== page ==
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  1. The apparatus here described was developed in the Optical Instruments Section of the Bureau of Standards during the summer of 1918, and suggestions were contributed by various members of the section. Mr. W. O. Lytle, who was in charge of the binocular testing, made the designs and constructed most of the apparatus. The photometric device and the mil scale projector are the work of Mr. F. S. Brackett, who has also drawn the illustrations for this article.
  2. Comptes Rendus 160:18–21, 1915, and at greater length in Annuaire Bureau des Longs., 1915.
  3. Bulletin No. 41, Topographical Surveys Branch, Department of the Interior, Canada.
  4. Let AB be the axis of one telescope and AC the axis of the other, the angle between the two being Q Now let light come to the binocular along the direction of the axis AB, making thus an angle O with the axis of the second telescope, AC. This light will leave the first telescope still traveling in the direction AB, but will leave the second telescope along a direction A′E, such that the angle CA′E is M times O. The angle DBE, to which the eye has to accommodate itself, is hence (M - 1) O.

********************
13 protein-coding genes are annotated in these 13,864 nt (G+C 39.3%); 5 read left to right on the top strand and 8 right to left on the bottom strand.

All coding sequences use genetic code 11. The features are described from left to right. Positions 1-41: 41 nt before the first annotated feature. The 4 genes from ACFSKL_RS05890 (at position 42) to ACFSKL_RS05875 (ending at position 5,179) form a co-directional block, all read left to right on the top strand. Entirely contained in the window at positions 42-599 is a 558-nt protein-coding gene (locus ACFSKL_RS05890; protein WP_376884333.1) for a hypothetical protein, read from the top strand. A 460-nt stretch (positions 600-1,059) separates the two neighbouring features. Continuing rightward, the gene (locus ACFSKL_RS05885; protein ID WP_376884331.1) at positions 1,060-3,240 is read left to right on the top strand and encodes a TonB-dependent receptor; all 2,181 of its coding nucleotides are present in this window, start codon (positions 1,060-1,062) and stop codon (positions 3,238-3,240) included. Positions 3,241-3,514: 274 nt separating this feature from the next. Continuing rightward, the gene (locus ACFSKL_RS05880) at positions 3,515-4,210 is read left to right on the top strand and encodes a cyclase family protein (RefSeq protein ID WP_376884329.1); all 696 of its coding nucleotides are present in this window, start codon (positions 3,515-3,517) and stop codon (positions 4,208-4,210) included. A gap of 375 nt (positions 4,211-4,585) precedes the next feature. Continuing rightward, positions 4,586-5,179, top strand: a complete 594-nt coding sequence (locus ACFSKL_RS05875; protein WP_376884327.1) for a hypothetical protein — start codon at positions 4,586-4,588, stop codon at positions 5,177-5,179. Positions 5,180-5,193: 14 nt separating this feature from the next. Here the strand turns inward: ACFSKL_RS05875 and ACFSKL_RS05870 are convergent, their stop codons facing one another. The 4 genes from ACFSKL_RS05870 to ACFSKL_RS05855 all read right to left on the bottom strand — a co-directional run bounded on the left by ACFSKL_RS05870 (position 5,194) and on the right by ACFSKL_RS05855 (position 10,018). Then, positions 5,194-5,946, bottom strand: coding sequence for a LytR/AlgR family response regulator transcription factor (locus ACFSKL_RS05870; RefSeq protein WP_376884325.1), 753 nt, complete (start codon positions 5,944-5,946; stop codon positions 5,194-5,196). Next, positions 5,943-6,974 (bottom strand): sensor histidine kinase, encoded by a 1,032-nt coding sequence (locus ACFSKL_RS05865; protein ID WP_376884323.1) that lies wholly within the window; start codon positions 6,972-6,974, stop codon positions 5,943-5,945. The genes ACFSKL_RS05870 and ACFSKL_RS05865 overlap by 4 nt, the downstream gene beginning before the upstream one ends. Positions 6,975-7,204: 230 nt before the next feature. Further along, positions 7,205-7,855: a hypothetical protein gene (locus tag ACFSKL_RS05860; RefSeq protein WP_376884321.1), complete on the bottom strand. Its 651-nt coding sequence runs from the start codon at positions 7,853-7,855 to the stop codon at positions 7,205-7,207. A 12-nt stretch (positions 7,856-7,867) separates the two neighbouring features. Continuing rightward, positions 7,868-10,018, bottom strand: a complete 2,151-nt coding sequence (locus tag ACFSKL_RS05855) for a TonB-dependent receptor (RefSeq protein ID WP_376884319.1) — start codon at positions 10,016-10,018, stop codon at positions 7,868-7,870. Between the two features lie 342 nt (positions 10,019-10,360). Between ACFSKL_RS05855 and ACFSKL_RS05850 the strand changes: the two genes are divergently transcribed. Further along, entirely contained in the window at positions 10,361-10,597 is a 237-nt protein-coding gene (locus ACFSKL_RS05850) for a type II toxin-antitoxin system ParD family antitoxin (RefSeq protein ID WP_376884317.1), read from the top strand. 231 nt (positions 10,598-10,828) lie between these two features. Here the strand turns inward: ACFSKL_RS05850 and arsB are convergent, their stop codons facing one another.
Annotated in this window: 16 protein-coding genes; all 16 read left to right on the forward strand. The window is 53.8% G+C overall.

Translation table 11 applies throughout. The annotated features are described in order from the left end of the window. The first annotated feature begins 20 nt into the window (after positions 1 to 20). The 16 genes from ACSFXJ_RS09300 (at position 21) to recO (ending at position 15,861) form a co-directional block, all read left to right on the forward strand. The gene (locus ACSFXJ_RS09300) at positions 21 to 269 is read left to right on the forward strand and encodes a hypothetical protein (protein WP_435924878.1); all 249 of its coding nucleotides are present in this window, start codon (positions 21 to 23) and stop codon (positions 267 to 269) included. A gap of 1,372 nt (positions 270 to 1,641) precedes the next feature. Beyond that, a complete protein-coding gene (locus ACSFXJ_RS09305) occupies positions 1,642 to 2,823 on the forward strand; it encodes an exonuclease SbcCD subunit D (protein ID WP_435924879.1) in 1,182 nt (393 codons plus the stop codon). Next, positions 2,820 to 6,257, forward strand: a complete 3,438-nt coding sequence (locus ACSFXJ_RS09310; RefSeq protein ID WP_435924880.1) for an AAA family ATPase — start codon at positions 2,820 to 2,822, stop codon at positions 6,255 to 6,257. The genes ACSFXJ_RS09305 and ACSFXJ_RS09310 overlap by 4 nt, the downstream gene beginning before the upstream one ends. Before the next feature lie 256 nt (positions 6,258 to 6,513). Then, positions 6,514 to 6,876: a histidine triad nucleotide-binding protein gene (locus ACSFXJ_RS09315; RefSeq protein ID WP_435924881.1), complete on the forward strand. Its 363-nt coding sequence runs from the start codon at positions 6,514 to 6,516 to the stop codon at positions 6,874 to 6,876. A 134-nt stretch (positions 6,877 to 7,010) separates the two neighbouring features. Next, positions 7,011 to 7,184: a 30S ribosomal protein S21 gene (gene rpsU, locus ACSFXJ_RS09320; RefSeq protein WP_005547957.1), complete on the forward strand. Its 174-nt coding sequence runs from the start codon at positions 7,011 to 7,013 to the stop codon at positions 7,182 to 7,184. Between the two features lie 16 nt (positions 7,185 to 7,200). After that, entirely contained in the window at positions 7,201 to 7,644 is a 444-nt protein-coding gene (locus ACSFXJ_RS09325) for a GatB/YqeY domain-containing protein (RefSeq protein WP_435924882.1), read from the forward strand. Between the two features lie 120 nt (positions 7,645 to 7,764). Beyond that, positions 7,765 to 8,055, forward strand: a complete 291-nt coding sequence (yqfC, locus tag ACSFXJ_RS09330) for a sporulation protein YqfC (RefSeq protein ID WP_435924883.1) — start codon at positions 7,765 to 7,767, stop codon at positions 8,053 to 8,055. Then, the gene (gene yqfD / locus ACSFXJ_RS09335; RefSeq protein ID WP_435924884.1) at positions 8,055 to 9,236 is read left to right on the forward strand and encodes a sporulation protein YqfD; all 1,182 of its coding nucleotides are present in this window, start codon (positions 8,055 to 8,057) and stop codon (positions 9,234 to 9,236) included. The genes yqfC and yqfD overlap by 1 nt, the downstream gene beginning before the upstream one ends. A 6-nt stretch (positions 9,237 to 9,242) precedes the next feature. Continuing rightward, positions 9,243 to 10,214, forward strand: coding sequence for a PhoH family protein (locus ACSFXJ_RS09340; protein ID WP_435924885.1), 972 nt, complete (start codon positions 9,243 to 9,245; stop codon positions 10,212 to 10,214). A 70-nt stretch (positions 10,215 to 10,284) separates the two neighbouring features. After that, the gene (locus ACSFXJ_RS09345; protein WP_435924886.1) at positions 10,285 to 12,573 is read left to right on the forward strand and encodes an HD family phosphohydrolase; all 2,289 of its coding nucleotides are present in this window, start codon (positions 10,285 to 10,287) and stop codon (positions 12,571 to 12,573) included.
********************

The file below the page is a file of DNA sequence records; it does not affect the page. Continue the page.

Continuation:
5. V. Hofe, Fernoptik, p. 134. Winkelman, Handbuch der Physik, VI; 457. Kellner, H. Die Optischen Konstanten des Fernrohrs, Zts. für Inst. Kunde XX; p. 43.
  6. Phy. Zts. 1:299, 1900.

Hofe, V.

V. Hofe, Fernoptik, p. 134. Winkelman, Handbuch der Physik, VI; 457. Kellner, H. Die Optischen Konstanten des Fernrohrs, Zts. für Inst. Kunde XX; p. 43.

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The apparatus here described was developed in the Optical Instruments Section of the Bureau of Standards during the summer of 1918, and suggestions were contributed by various members of the section. Mr. W. O. Lytle, who was in charge of the binocular testing, made the designs and constructed most of the apparatus. The photometric device and the mil scale projector are the work of Mr. F. S. Brackett, who has also drawn the illustrations for this article.

Comptes Rendus 160:18–21, 1915, and at greater length in Annuaire Bureau des Longs., 1915.

Bulletin No. 41, Topographical Surveys Branch, Department of the Interior, Canada.

Let AB be the axis of one telescope and AC the axis of the other, the angle between the two being Q Now let light come to the binocular along the direction of the axis AB, making thus an angle O with the axis of the second telescope, AC. This light will leave the first telescope still traveling in the direction AB, but will leave the second telescope along a direction A′E, such that the angle CA′E is M times O. The angle DBE, to which the eye has to accommodate itself, is hence (M - 1) O.

V. Hofe, Fernoptik, p. 134. Winkelman, Handbuch der Physik, VI; 457. Kellner, H. Die Optischen Konstanten des Fernrohrs, Zts. für Inst. Kunde XX; p. 43.

Phy. Zts. 1:299, 1900.

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